Corrupt Official’s Wife Behind Bars for Graft

2018-01-10 10:36:39

A Beijing court sentenced the wife of a corrupt environmental protection official to one year in prison for pocketing almost a million yuan in salaries for phantom jobs.

Zhai Qing, the wife of a former deputy director at an inspection office under the Ministry of Environmental Protection, was found guilty of accepting 960,000 yuan ($147,000) from three companies from 2012 to 2016, according to a verdict published Monday on legal database China Judgements Online. Zhai was on the payrolls with titles varying from consultant to chief financial officer without ever having worked at any of the companies.

Zhai’s husband, Wang Ganjiang, is currently under criminal investigation after being expelled from the Communist Party for corruption in 2016.

All three companies were in the environmental protection industry, offering products and services such as pollution monitoring systems. Witnesses testified that Wang had asked the companies to offer roles to Zhai in return for helping connect them with local environmental authorities. After her husband’s fall from power, Zhai turned herself in to the People’s Procuratorate of Beijing in November 2016, and the bribes she had received were confiscated.

Li Yongzhong, an anti-corruption scholar and the former vice president of the China Academy of Discipline Inspection and Supervision, told Sixth Tone that the case represented a more indirect form of graft that the country’s anti-corruption campaign must also target. “Although the monthly salary for the official’s wife was only 6,000 yuan, the total added up to over 900,000 yuan,” Li said. “This kind of bribery is elusive and dispersed, but the impact on the political climate is devastating.”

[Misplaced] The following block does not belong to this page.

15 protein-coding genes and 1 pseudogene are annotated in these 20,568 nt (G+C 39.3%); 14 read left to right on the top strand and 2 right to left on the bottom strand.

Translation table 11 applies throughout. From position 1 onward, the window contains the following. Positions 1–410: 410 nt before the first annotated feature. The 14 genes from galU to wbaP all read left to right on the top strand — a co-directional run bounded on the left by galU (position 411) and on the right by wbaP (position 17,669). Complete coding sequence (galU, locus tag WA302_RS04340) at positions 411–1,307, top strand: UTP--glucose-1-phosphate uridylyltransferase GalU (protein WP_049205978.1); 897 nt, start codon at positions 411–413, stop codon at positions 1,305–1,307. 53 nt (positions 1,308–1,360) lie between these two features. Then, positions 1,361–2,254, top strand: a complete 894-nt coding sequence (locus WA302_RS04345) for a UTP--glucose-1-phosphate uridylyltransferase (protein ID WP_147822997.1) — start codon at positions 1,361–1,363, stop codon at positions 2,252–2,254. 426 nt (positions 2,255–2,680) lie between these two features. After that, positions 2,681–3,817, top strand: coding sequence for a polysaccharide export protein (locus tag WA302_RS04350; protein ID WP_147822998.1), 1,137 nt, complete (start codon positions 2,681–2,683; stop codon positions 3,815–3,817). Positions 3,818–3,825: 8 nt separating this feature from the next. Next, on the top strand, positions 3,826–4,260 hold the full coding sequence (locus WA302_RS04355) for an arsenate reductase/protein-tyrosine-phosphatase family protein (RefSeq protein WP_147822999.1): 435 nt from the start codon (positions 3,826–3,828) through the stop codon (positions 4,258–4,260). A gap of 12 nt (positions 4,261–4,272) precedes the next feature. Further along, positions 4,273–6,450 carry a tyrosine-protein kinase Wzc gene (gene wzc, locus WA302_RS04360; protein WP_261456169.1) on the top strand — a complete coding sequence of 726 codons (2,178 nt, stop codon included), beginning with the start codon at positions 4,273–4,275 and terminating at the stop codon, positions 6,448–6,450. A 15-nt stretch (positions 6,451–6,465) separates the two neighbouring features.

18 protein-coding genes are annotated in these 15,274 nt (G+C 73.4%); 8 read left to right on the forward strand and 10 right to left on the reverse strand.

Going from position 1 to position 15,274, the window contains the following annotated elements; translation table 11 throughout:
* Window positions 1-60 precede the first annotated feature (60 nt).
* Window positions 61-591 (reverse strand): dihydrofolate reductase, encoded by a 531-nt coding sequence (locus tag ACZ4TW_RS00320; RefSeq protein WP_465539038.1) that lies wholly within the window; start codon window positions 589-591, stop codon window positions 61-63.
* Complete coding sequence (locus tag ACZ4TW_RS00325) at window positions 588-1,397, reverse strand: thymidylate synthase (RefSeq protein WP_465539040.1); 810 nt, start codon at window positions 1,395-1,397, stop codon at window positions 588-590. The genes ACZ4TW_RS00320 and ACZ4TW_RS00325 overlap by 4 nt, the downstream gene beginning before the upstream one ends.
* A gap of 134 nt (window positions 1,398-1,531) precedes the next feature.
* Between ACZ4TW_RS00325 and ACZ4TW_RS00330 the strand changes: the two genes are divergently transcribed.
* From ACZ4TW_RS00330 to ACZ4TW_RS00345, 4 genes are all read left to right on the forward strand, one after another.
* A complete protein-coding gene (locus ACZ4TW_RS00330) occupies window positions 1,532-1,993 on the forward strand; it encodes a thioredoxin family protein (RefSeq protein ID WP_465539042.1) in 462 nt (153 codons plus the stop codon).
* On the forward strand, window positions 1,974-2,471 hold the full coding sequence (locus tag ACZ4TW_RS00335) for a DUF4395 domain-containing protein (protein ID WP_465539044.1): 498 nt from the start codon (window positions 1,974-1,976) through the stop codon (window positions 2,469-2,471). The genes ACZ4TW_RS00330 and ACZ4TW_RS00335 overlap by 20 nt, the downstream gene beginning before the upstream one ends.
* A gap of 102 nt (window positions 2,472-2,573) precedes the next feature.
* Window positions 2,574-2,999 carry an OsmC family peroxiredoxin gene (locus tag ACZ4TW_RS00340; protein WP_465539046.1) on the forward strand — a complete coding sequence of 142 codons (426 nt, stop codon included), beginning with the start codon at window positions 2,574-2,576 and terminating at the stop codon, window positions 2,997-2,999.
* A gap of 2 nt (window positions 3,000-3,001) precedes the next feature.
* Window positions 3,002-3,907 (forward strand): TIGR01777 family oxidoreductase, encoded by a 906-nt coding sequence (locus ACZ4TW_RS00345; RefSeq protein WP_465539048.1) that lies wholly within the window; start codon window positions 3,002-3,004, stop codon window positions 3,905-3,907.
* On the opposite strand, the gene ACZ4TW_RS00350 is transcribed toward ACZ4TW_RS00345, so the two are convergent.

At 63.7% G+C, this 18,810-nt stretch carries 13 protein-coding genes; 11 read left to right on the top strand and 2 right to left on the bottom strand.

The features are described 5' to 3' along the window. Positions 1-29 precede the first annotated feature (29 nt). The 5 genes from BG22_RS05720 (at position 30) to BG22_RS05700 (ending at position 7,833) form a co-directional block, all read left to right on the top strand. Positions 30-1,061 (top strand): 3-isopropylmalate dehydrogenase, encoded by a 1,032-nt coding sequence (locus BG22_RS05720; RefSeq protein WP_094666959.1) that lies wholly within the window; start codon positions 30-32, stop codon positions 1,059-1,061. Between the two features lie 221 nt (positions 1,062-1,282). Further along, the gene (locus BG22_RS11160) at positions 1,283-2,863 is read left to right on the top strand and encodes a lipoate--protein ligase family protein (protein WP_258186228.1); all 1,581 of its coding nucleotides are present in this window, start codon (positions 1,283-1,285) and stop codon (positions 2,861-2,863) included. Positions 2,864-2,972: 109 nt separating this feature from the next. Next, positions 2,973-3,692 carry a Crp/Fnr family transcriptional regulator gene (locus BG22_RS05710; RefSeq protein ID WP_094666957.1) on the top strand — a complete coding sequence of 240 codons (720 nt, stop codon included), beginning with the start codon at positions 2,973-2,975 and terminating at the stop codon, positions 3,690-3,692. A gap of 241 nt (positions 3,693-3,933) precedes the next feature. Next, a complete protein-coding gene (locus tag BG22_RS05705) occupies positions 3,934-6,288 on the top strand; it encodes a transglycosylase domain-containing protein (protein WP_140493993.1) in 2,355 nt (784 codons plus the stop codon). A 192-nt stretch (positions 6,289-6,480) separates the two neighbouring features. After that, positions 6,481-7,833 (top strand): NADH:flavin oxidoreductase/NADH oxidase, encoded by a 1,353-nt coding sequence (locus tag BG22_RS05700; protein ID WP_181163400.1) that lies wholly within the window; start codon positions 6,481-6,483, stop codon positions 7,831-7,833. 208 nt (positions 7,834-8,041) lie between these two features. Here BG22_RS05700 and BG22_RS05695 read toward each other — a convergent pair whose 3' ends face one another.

Last June, Wang’s case was listed by the Party’s Central Commission for Discipline Inspection (CCDI) as a typical example of corruption. In Li’s opinion, the CCDI highlighted the case as a warning to anyone who might be contemplating taking advantage of the country’s environmental protection efforts.

“As well as clearing the political ecology, the central government has strengthened its efforts to clean up the environment, which has made environmental protection authorities a popular target of bribery,” said Li, who added that corruption is more commonly uncovered in government bodies where money and power are concentrated.

Besides high-profile cases like Zhai’s, the phenomenon of drawing a salary without working exists in many forms. Last August, Party newspaper People’s Daily reported that a government official in Hubei province had been running a restaurant for two years while on sick leave from his government job. And in 2015, television host He Jiong resigned from his university position after a professor accused him of no longer working there despite remaining on the payroll. A State Council crackdown on the phenomenon in 2014 disciplined around 162,000 government employees.

Hu Yijian, a professor at Shanghai University of Finance and Economics, told People’s Daily in an interview that both parties should be penalized for such abuse of power. “We must rein in not only those who get paid without working, but also the organizations offering the payment,” he said.

Editor: Qian Jinghua.

(Header image: The blurred figure of a man passing by a sign reading ‘Serve the people’ in Nantong, Jiangsu province, Jan. 31, 2013. VCG)